By Chuck Baclagon

I was supposed to be on leave yesterday, and I have already imagined an uneventful day when I suddenly came across a short-noticed invitation to an anti-coal activity in Quezon, province which I was elated to join.

It was totally unplanned and unexpected, after a hectic morning I suddenly found myself having lunch and listening to Fr. Raul Enriquez, of Pagbilao, Quezon, sharing the story of Hermano Pule, the great revolutionary hero of Quezon, who led a major revolt against Spanish rule of the Philippines based on a struggle for religious freedom and independence in 1841.

After our meal we proceeded to join several hundred students from Sacred Heart College in Lucena, as they prepare to converge with delegations from other parts of the province. Within a few minutes the crowd swelled to a thousand people, and proceed to march towards the provincial hall.

Students from Sacred Heart College of Lucena join the anti-coal march in Quezon.

Students from Sacred Heart College of Lucena join the anti-coal march in Quezon. Photo: Fread De Mesa

 

Youth from the coalition Quezon Laban Sa Coal, hold a banner that reads: "We thought that Quezon is meant for agriculture, why did you construct coal plants?" Photo: Fread De Mesa

Youth from the coalition Quezon Laban Sa Coal, hold a banner that reads: “We thought that Quezon is meant for agriculture, why did you construct coal plants?” Photo: Fread De Mesa

 

The march was organized by leaders from both Protestant and Roman Catholic churches who have been working to form common witness to social issues as the Quezon Ecumenical Movement. Photo: Fread De Mesa

The march was organized by leaders from both Protestant and Roman Catholic churches who have been working to form common witness on social issues as the Quezon Ecumenical Movement. Photo: Fread De Mesa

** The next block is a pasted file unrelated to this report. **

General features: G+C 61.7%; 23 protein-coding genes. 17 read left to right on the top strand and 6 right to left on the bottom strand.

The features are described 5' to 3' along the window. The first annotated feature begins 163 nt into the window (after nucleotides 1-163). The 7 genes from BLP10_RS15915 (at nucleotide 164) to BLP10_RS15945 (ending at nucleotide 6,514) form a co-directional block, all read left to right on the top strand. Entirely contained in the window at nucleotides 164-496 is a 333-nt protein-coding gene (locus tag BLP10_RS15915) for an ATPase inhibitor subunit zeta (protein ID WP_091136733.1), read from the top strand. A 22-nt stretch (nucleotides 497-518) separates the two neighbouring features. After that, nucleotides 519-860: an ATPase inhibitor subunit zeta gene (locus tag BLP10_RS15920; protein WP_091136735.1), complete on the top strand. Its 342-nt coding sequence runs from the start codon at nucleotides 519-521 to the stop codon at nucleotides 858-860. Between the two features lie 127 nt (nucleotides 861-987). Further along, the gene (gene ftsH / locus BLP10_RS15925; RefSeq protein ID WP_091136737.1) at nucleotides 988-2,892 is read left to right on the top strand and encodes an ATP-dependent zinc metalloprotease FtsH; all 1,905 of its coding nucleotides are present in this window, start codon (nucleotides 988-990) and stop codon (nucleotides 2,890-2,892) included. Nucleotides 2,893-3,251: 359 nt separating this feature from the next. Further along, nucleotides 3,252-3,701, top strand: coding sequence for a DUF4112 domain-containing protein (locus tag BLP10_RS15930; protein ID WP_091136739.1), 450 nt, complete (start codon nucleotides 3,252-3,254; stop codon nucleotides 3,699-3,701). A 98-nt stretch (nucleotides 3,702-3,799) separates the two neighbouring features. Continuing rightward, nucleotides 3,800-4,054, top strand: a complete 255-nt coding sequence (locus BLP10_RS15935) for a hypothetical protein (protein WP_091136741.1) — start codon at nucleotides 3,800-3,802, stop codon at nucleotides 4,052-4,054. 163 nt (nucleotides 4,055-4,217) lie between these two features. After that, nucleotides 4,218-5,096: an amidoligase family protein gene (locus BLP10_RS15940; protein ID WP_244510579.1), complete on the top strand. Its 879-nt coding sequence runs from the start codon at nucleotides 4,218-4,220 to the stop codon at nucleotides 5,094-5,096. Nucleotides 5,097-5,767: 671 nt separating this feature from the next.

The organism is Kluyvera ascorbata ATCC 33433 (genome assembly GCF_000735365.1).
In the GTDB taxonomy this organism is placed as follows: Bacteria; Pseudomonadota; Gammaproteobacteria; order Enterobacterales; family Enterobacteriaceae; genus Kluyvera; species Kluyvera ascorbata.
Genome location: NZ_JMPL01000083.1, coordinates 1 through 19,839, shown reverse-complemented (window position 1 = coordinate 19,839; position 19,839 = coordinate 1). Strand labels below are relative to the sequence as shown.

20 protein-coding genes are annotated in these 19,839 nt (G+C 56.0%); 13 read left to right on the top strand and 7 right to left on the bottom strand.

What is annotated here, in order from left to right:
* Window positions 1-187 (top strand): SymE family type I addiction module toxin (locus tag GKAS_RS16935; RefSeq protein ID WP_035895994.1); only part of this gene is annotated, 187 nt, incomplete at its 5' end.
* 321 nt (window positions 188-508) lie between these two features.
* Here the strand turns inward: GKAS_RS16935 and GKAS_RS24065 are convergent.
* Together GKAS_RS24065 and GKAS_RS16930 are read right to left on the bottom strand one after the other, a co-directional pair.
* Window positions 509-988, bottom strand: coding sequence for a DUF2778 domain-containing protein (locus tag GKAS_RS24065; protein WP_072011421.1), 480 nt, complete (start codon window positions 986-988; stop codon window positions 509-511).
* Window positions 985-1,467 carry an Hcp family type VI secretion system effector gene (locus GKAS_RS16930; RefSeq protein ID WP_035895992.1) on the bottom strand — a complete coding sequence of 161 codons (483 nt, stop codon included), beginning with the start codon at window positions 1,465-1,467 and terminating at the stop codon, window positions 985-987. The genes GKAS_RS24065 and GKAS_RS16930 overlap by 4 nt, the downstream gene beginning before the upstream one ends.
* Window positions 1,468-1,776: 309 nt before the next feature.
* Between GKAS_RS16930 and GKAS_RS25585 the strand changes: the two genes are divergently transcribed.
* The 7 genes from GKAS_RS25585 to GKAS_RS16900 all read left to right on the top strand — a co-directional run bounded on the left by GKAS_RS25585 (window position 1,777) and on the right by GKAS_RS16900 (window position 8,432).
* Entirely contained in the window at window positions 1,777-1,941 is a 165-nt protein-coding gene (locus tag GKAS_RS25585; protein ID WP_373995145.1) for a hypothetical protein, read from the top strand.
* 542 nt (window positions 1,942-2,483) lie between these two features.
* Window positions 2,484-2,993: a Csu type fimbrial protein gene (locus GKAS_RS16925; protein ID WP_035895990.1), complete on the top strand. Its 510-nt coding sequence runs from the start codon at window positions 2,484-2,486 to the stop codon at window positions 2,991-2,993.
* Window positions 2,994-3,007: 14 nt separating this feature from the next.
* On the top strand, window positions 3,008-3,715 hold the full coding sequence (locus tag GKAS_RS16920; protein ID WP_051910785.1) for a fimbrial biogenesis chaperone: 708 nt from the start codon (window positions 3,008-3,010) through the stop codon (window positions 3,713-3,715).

Nuns, priests and pastors are at the forefront of many community-led resistance against dirty energy projects in the Philippines. Photo: Fread De Mesa

Nuns, priests and pastors are at the forefront of many community-led resistance against dirty energy projects in the Philippines. Photo: Chuck Baclagon

 

Occupy the provincial board meeting

The Quezon Provincial Board’s meeting was abruptly disrupted as more than a thousand people from across the province trooped to force them into dialogue with their appeal for the Board’s withdrawal of its support for coal in the province. Chanting: “No to coal, yes to God”, praying the rosary and reciting ecumenical prayers for the care of the environment, the participants requested an audience with the board members who hastily adjourned their session to evade the crowd.

A United Church of Christ, pastor leads an ecumenical prayer at the of the entrance Provincial Hall. Photo: Fread De Mesa

A United Church of Christ, pastor leads an ecumenical prayer at the of the entrance Provincial Hall. Photo: Fread De Mesa

 

Many among the crowd join the prayer rally as a manifestation of their obedience to Pope Francis' recent encyclical. Photo: Fread De Mesa

Many among the crowd joined the prayer rally to show their obedience to Pope Francis’ recent encyclical. Photo: Fread De Mesa

 

Someone from the negotiating team exclaimed: “They’re making a run for it! Block their cars!” What followed was a loud thumping of footsteps as the people at the back rushed towards the facility’s driveway to halt the rushing exit of vehicles.